Key Verse: 14:36, “Abba, Father,” he said, “everything is possible for you. Take this cup from me. Yet not what I will, but what you will.”
What did Jesus predict and promise to his disciples (27-28; Zec 13:7b; Mk 16:7)? How did Peter and the disciples reject Jesus’ words and express their self confidence (29-31)?
For what reason did Jesus go to Gethsemane with his disciples (32)? What did Jesus share with three of his disciples and why (33-34)? Why was Jesus so distressed and overwhelmed with sorrow (Isa 53:6b,10a; Heb 2:17-18)?
What does Jesus’ prayer reveal about his faith and trust in God (35-36)? What did “the hour” and “this cup” refer to? What did he resolve through this prayer (Heb 5:7-9)?
When Jesus found his disciples sleeping, what did he tell Peter to do and why (37-38)? How did Jesus’ persistent prayers contrast his disciples (39-41a)? How was Jesus strengthened through prayer (41b-42)?
How did Judas arrange Jesus’ arrest (43-46)? How did the disciples react (47,50-52)? In contrast, how did Jesus respond and why (48-49)? What did Jesus’ acceptance of God’s will mean first for Jesus, and what does it mean for you?
Key Verse: 14:36, “‘Abba, Father,’ he said, ‘everything is possible for you. Take this cup from me. Yet not what I will, but what you will.’”
Today’s passage covers the darkest time of Jesus’ life on earth. Jesus was betrayed by his beloved disciple Judas. His other disciples could not understand him and fell asleep during his greatest agony. No one was with him. The cup he drank was too bitter and painful to endure. If you were in such a situation, what would you do? I might become like Jonah and find a one-way ticket out of there. When we study this passage we may feel burdened. Why? It is because we try to follow Jesus’ example before accepting his grace. We need to understand this passage, first of all, from a gospel perspective. This passage is uniquely about Jesus, who alone could take the cup to save us from our sins. No one else could do this. Jesus’ obedience was not natural; it came through an intense struggle in his full humanity. Through Jesus’ obedience we can be saved. We should humbly accept what Jesus has done for us and give him thanks and praise.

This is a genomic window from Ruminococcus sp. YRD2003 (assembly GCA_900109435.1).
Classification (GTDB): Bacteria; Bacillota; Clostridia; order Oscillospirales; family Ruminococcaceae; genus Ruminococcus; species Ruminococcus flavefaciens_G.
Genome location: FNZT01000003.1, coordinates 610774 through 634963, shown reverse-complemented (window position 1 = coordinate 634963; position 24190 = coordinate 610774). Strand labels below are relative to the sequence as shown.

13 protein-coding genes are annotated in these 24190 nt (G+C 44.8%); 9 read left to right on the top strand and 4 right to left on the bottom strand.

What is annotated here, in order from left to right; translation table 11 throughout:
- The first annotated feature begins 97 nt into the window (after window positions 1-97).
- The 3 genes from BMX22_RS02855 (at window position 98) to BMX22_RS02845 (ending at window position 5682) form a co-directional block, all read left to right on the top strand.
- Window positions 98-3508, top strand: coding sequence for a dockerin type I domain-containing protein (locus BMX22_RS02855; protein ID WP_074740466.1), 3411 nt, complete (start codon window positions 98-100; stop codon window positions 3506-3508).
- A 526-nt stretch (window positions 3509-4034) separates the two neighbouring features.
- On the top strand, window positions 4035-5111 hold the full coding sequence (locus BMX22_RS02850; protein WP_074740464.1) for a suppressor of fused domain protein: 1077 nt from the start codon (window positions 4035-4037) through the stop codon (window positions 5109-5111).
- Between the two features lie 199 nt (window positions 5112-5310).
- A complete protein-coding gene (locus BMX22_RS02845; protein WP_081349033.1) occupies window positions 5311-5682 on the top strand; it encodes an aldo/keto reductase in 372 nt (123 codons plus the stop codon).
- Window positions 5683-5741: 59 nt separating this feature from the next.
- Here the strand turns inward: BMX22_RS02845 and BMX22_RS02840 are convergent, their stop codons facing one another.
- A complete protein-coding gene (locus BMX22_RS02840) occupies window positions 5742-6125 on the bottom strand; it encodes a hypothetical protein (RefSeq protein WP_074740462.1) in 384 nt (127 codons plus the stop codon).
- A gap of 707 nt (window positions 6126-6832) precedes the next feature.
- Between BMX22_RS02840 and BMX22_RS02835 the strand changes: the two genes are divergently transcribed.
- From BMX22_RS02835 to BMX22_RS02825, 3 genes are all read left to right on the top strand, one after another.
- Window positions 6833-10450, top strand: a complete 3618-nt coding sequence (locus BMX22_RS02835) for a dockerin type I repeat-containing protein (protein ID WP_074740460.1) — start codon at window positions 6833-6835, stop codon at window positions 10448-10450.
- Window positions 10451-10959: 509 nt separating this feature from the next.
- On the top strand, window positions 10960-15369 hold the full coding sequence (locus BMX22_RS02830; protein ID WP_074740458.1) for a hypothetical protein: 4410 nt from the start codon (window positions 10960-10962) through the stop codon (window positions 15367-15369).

At the same time, we should learn from Jesus’ example how to win the victory in our life struggles. As this new school year begins, many face the daunting task of hard study. Though we begin with optimism, the sad fact is that 40% of undergraduates do not graduate. Professionals face constant pressure to grow and produce results. Raising a family is one challenge after another, and so is raising disciples. How can we overcome challenges and hardships and live victoriously? We can learn from Jesus. Today, let’s accept what Jesus has done for us, and learn how to live victoriously.
First, Jesus shepherds his disciples (27-31). At the Last Supper Jesus entered into a new covenant in his blood with his disciples. They had sung a hymn in one voice and felt the strong bond of united love. Then, all of a sudden, Jesus said, “You will all fall away” (27a). “Fall away” means to abandon him. The relationship between Jesus and his disciples was so strong that no one could imagine they would abandon him. But Jesus was sure that it would happen. To any human being, knowing that beloved ones would abandon them is hard to bear and painful. Our natural tendency is to blame and criticize them. But Jesus understood his disciples’ weaknesses; he loved them and kept hope for them to the end. How could he? It was because he understood them through God’s word as their shepherd. He quoted Zechariah 13:7: “I will strike the shepherd, and the sheep will be scattered” (27b). It meant God was about to strike Jesus, and the disciples would be scattered. Jesus saw his disciples as sheep. They were harassed and helpless before enemies, like children without parents. They could not but scatter. In this hard situation, Jesus was not shaken at all. Why? Jesus trusted God based on his word. Jesus knew that God rules over everything according to his will.